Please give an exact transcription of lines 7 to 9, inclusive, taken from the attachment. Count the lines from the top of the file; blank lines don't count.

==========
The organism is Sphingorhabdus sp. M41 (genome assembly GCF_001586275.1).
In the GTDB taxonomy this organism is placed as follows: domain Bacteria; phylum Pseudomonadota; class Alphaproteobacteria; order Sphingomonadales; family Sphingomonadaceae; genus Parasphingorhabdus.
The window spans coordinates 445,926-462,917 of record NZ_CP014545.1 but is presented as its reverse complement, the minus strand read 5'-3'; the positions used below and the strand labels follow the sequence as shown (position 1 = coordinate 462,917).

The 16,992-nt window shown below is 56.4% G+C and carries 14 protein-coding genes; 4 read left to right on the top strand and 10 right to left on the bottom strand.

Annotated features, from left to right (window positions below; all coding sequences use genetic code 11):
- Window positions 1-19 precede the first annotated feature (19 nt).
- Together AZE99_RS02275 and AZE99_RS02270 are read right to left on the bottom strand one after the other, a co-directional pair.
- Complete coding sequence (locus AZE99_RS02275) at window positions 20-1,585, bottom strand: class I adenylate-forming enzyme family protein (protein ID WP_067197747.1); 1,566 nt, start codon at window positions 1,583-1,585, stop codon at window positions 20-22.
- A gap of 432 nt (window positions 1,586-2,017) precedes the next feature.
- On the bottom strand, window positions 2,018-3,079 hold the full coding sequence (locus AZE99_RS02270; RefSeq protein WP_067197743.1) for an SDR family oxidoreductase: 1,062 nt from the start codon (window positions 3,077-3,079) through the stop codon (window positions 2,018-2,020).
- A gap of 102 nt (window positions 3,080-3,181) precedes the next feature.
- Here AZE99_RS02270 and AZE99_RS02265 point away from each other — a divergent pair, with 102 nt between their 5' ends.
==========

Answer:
- Together AZE99_RS02275 and AZE99_RS02270 are read right to left on the bottom strand one after the other, a co-directional pair.
- Complete coding sequence (locus AZE99_RS02275) at window positions 20-1,585, bottom strand: class I adenylate-forming enzyme family protein (protein ID WP_067197747.1); 1,566 nt, start codon at window positions 1,583-1,585, stop codon at window positions 20-22.
- A gap of 432 nt (window positions 1,586-2,017) precedes the next feature.